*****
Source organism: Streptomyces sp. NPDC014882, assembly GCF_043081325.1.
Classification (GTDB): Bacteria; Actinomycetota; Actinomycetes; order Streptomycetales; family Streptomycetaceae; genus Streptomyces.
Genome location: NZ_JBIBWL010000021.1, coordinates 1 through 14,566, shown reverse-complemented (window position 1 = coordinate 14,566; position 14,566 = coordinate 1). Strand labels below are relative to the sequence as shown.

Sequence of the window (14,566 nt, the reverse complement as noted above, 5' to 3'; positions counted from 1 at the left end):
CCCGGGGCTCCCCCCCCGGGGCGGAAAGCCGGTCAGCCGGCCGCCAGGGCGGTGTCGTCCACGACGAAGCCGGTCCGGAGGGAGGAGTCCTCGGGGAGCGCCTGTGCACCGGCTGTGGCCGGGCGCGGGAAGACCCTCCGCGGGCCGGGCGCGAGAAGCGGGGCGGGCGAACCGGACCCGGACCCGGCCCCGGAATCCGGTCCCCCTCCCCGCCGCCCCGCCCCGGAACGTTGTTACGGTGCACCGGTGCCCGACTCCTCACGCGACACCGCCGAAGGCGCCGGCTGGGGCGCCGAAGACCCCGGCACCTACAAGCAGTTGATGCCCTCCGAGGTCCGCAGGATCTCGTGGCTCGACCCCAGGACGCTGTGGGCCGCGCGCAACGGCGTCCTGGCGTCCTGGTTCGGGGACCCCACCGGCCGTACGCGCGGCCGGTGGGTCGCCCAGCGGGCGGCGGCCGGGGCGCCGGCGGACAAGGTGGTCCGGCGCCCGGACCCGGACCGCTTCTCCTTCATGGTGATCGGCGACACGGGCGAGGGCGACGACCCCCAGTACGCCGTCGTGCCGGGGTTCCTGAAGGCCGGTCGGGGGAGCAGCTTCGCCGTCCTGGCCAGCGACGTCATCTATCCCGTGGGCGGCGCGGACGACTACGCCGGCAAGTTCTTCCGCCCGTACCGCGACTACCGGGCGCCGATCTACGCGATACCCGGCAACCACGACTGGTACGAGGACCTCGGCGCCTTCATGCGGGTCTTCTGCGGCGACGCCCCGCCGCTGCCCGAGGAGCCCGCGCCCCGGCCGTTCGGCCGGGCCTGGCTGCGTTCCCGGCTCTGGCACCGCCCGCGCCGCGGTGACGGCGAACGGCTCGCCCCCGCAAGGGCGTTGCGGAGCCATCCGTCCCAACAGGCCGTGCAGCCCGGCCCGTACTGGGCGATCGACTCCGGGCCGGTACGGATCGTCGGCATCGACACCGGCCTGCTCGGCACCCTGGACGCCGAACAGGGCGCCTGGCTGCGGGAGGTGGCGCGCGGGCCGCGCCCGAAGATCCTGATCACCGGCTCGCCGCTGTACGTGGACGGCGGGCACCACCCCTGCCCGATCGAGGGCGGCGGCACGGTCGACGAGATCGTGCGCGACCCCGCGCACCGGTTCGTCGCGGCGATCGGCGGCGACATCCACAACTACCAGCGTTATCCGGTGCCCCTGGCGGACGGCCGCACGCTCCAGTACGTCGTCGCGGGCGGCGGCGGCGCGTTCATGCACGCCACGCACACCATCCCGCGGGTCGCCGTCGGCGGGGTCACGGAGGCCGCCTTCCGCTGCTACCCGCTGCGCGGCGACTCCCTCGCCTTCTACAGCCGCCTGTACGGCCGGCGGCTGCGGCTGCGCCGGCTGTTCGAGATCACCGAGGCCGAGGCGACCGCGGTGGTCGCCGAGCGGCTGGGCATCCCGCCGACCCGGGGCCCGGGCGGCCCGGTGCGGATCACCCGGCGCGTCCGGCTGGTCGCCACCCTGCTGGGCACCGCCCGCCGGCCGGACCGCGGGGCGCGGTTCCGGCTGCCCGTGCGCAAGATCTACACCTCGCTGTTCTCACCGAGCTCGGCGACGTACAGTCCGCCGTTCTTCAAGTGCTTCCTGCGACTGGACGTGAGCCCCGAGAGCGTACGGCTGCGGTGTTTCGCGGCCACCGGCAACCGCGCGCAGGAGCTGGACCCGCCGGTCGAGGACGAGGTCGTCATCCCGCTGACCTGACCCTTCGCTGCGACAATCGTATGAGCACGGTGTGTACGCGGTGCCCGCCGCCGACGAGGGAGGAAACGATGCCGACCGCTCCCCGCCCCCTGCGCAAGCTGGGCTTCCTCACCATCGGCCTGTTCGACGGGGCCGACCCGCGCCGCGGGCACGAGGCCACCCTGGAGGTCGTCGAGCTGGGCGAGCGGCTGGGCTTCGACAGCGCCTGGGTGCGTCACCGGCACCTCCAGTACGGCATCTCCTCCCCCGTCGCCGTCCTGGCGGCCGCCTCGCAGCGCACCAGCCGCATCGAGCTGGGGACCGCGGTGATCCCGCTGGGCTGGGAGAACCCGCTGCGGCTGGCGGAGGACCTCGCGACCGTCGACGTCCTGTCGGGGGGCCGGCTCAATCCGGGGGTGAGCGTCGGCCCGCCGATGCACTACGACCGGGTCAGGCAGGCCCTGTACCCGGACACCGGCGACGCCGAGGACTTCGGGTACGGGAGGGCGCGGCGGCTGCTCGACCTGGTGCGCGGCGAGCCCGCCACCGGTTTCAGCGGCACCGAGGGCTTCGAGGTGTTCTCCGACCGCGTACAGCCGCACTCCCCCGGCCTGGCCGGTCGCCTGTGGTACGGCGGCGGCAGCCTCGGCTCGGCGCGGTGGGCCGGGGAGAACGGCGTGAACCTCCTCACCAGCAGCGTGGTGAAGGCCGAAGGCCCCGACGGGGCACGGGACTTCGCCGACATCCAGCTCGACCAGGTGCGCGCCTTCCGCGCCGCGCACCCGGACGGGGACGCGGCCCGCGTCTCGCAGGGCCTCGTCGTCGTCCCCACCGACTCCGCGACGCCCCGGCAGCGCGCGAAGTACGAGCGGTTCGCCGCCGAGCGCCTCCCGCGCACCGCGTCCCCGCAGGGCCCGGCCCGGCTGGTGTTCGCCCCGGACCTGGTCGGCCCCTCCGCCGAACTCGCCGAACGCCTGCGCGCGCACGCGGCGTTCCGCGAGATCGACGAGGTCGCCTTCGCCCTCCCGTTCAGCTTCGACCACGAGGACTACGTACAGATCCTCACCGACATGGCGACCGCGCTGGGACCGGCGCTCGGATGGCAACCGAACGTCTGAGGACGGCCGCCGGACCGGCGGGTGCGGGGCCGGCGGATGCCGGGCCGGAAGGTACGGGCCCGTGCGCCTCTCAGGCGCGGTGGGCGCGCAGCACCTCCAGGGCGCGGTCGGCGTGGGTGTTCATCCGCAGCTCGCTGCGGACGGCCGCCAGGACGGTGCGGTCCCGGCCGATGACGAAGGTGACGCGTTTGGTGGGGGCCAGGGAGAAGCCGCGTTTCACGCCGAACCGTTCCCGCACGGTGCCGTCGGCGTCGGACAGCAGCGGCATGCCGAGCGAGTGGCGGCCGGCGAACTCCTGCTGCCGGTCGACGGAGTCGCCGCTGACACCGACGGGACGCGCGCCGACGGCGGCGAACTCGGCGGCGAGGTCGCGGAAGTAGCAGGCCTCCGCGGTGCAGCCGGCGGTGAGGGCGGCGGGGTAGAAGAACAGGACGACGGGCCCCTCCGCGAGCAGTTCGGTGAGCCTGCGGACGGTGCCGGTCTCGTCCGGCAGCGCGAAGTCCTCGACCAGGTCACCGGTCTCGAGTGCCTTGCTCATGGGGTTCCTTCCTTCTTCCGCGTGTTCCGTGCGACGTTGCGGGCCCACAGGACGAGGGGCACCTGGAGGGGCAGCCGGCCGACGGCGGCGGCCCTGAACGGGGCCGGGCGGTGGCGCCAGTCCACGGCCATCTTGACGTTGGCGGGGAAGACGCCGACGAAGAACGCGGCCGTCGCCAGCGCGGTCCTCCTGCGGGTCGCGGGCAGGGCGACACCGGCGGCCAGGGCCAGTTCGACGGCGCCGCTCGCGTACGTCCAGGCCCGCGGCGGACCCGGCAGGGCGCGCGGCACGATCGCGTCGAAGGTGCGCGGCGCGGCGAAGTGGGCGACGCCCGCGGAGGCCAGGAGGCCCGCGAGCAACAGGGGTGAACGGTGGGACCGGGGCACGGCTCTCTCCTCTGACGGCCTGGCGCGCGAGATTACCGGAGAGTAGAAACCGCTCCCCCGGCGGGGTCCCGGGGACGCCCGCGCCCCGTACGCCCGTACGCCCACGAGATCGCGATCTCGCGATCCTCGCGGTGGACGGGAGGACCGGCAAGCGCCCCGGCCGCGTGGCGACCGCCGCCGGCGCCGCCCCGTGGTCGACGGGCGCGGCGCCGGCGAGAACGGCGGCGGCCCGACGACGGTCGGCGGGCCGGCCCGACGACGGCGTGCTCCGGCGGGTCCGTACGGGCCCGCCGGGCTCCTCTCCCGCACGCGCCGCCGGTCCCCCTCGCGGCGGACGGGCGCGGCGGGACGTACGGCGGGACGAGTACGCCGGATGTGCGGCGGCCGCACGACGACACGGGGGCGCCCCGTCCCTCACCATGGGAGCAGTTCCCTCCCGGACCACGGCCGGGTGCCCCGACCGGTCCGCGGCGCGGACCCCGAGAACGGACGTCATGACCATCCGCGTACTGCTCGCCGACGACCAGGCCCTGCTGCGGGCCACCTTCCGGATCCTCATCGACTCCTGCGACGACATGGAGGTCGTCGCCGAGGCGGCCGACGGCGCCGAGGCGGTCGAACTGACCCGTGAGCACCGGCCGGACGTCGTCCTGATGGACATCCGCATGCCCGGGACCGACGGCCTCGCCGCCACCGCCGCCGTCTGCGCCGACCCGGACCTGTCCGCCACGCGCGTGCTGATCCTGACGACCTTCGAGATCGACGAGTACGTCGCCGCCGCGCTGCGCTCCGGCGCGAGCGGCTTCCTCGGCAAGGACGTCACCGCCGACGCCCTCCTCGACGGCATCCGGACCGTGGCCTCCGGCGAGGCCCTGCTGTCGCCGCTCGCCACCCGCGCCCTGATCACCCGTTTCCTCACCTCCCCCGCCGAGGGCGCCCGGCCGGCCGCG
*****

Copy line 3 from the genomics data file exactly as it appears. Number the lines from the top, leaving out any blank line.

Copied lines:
Genome location: NZ_JBIBWL010000021.1, coordinates 1 through 14,566, shown reverse-complemented (window position 1 = coordinate 14,566; position 14,566 = coordinate 1). Strand labels below are relative to the sequence as shown.